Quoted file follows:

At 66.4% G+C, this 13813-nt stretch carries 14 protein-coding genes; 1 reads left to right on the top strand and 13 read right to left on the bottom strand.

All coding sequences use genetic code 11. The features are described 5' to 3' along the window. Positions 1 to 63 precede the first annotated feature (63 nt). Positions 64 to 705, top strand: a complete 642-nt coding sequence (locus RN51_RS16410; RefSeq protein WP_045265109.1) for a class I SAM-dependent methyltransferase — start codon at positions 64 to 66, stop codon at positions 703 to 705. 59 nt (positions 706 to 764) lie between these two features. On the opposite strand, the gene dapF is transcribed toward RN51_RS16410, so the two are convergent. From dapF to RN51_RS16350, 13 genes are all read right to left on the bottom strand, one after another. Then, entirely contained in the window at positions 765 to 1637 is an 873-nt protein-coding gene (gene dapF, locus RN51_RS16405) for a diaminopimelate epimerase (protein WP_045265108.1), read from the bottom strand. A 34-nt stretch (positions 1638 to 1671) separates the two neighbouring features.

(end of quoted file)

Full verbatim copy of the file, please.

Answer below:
At 66.4% G+C, this 13813-nt stretch carries 14 protein-coding genes; 1 reads left to right on the top strand and 13 read right to left on the bottom strand.

All coding sequences use genetic code 11. The features are described 5' to 3' along the window. Positions 1 to 63 precede the first annotated feature (63 nt). Positions 64 to 705, top strand: a complete 642-nt coding sequence (locus RN51_RS16410; RefSeq protein WP_045265109.1) for a class I SAM-dependent methyltransferase — start codon at positions 64 to 66, stop codon at positions 703 to 705. 59 nt (positions 706 to 764) lie between these two features. On the opposite strand, the gene dapF is transcribed toward RN51_RS16410, so the two are convergent. From dapF to RN51_RS16350, 13 genes are all read right to left on the bottom strand, one after another. Then, entirely contained in the window at positions 765 to 1637 is an 873-nt protein-coding gene (gene dapF, locus RN51_RS16405) for a diaminopimelate epimerase (protein WP_045265108.1), read from the bottom strand. A 34-nt stretch (positions 1638 to 1671) separates the two neighbouring features.